Thursday, May 16, 2013

Machines, Infernal and Otherwise

—Photo by Taylor Graham

—Taylor Graham, Placerville

Through the trees I heard—what? machetes
hacking a way through jungle or a mercenary
army with sabers and bayonets?
and beneath the metallic clatter and clanking,
a deep grumble—as if dragons leapfrogged
through the meadow where, for years,
I've walked my dogs. Was I hallucinating?
Here, the rutted path—once a logging spur—
barricaded by a sugar-pine that fell long ago.
And here, the halfway point of my hike,
deserted forest backstretch; the only sound
should be woodpecker drumming on bark.
My dogs ran ahead, then back, to make sure
I was following. No sense of risk-all, just
a romp in the woods. And, when we reached
the edge, a view of bulldozers ripping out
brambles of berries about to ripen; scoring
new roads across meadow. This was no infernal
dream; just machines in the hire of progress.


—Taylor Graham

It took us an hour to release it
from its shipping crate. Quick assembly.
Diagrams in the owner's manual bore
no resemblance to the disconnected metal parts
lying dead before us. 800-tech support
spoke an alternate language. Somewhere
was a safety switch-off not mentioned
in the manual. Meanwhile our grass grew brittle-
dry in unseasonable spring swelter,
seedheads waving their golden locks, enticing
flame. At last we dialed a local
number. A roving fix-it-man rode up
on a big white 4-wheel charger. His laugh
was brash as summer, to set the earth spinning
on its axle again. He flipped some switches,
turned some screws; never glanced
at the owner's manual. On the first crank
the engine roared to life. He stepped back,
a flourish of his hand: Your turn.
I pulled. Nothing. He laughed like sun-up
with a breeze. I tugged again,
harder. Success! Our golden pasture
glowed for haying.


—Taylor Graham

What interloper-grass grows here?
Just see the pathways we've mowed clear.
If tufted green turns firegold
as summer flame, it costs us dear.

We fear its spells, and shear its locks.
We pave it, lay down cinder-blocks
and listen for it thumping underneath.
We check our calendars and clocks

for buried roots and fists and teeth.
A blade of grass waits in its sheath
to throw its seed on wind; take wing
and scatter over field and heath.

Small birds will nest on any thing—
a cup of witchgrass, fur, and string
beneath our eaves. Such rites of spring.
Just listen to the wildness sing.


—Taylor Graham

They had perfect keys in their pockets.
Now their jackets—sky-blue, red, midnight
gray—hang on the schoolyard fence.

Lost and Found. They left the playground
without fear of weather. Mothers will never
understand the dreaming and forgetting,

leaving jackets that cost a pretty
penny. Sins of omission. They left home,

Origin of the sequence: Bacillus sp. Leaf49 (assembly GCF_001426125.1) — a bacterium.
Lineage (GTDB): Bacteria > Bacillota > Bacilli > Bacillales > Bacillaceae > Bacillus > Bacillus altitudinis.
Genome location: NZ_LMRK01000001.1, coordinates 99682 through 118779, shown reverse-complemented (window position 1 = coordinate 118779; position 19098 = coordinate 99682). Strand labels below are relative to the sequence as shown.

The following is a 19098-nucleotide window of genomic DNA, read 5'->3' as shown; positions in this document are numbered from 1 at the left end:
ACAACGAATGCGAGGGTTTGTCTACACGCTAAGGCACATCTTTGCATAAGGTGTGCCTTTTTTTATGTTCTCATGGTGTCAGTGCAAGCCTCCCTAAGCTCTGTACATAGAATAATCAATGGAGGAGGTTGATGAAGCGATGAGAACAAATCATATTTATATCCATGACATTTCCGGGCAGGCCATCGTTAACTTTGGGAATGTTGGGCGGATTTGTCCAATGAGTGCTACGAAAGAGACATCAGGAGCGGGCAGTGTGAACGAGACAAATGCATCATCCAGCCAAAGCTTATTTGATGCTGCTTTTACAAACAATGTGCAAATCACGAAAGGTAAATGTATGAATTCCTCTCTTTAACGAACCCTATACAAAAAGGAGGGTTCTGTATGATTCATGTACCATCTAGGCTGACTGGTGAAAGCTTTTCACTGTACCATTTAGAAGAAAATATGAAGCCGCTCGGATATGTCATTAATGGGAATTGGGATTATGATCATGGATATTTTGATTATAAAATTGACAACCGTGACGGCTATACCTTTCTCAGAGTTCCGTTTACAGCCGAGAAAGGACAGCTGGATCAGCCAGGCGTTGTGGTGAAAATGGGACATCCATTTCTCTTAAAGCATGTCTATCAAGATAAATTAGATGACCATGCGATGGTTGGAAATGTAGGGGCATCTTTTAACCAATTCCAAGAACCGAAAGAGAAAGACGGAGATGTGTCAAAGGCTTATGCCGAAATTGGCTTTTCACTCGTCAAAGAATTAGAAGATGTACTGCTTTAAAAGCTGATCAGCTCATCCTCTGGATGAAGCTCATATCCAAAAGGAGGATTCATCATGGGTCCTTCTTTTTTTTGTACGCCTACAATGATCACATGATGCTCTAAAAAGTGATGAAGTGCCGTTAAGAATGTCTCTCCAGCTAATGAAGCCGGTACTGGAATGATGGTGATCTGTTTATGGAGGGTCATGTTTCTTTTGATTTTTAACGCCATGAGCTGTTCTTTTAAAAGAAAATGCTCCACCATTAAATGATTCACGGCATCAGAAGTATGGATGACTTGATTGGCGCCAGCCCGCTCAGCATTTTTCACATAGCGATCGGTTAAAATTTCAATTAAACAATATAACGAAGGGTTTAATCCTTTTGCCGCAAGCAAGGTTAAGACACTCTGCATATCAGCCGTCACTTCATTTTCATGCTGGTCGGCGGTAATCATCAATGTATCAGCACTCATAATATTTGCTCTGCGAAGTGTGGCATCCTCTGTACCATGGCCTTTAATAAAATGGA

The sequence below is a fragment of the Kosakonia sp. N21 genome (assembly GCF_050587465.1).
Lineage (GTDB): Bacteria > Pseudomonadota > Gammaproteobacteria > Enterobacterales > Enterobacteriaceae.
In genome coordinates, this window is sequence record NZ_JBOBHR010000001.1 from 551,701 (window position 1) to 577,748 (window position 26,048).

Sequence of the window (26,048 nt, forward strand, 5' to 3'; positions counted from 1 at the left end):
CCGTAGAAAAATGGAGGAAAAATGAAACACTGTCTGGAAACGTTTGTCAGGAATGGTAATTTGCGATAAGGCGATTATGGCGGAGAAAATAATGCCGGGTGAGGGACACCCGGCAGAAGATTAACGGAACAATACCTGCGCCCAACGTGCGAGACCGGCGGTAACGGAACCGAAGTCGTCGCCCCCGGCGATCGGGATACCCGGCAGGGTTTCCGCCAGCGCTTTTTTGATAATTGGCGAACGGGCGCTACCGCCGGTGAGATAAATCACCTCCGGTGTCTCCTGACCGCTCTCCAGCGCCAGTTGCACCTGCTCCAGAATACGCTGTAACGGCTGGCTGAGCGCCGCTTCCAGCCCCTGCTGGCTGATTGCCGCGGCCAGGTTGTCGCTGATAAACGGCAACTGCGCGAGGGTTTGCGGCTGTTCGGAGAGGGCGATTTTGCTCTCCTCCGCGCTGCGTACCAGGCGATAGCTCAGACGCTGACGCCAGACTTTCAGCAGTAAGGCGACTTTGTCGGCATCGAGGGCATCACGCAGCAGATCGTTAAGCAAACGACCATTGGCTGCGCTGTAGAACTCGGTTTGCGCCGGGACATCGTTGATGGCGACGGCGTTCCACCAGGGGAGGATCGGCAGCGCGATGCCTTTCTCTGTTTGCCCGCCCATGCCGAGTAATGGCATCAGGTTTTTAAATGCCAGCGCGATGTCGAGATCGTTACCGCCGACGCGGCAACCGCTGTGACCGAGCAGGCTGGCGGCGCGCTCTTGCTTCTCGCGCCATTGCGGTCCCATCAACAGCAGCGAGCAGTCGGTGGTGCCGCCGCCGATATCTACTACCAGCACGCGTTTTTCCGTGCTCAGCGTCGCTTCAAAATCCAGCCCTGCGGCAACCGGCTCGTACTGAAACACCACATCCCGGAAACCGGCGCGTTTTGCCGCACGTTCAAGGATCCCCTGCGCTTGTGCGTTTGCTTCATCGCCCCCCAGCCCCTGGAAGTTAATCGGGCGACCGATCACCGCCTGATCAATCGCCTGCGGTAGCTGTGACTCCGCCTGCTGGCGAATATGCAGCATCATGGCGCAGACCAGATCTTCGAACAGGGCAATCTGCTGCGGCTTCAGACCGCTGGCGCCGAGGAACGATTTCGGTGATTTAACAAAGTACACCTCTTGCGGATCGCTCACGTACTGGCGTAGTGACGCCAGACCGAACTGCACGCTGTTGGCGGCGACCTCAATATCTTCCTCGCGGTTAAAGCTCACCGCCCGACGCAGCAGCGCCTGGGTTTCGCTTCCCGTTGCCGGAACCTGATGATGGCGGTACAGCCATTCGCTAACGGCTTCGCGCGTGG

heads full of moons shiny as coins.

Moons that might fix everything, even
words. Now the jackets hang like forgotten
visions; relics of children who once

chased wind-shadows, ricocheted among
hidden things, dug at earth-magic;
who could see the wind. The children, gone

now, who years ago left these jackets
behind. Perhaps they're grown, with many
keys in their large pockets.

Do any of those keys unlock the wind?

—Photo by Taylor Graham

—B.Z. Niditch, Brookline, MA

How come
at this computer age
we poets on the run
still have to breathe
in words from memory
as ritualized black ink
collects and audits
our thoughts
from our all-night stands,
which opens up
to the world
all enigmas in our life
riddled among machines,
these sickly-sweet
smart transplants
of high-tech knowledge
which educates
while it subjugates,
helps yet hurts us
at the same time
we become fixated
in our red-eye universe
keeping us awake
in a cold prism and prison
of our own images
with hand prints
of recorded hard drives
vibrating, accumulating
like an inventory
of crumbling blankness
sometimes resembling
false gods or idols
taking us away
from writing itself
which is our vocation.


—B.Z. Niditch

It's easy to imagine
those riddled moments
immersed in words
with a red eye
collapsed ear drum
or clasped fingers
in my solitude task
at the bottom of night
drawing a blank
on snowy spaces
through pools
of white-out,
trying to retouch
my original intention
tumbling down
from piles of papers
occasionally falling
on my overcast flesh
with a sore nape of neck
and butchered knees
rounding a computer
orbit of words
crossing my notes
with the spacey sound
of antonyms and verbs
waiting to be scanned
and read into existence
on a gag of lip
hungering for
punctured apostrophes
from burning language
in my gnarled mouth
of lemon lozenges
catching eyelashes
from wrangled notes
with a twinned patch
of tiny adjectives,
imprinted commas
snagged in arrangement
on a doubtful page
of vagabond labor.


(a poem to honor Kathy Kieth)
—B.Z. Niditch

You live with poetry
your best friend
who elevates
you to heights
of far-end language,
full of asides
swears justice
and numinous,
edifies and defies
sizes up
puts down
inspects words
suspects everything,
motions to us
calls on the divine
issues manifestos,
exchanges proverbs,
overthrows regimens
and regimes,
screams out
against death
never silent
stands for life
justice and peace
by words, paroles,
on once blank pages
of proofreading
with long refrains
of translation
on short notice.


Today's LittleNip:

The Muse has no deference, only its reference, preference and reverence to her own secrets.

—B.Z. Niditch


—Medusa, who reminds you that there are FOUR readings in our area today and tonight, including the premiere of a new WTF from Rattlesnake Press at Luna's Cafe this evening! Scroll down to the blue board at the right of this for all the details.

—Photo by Taylor Graham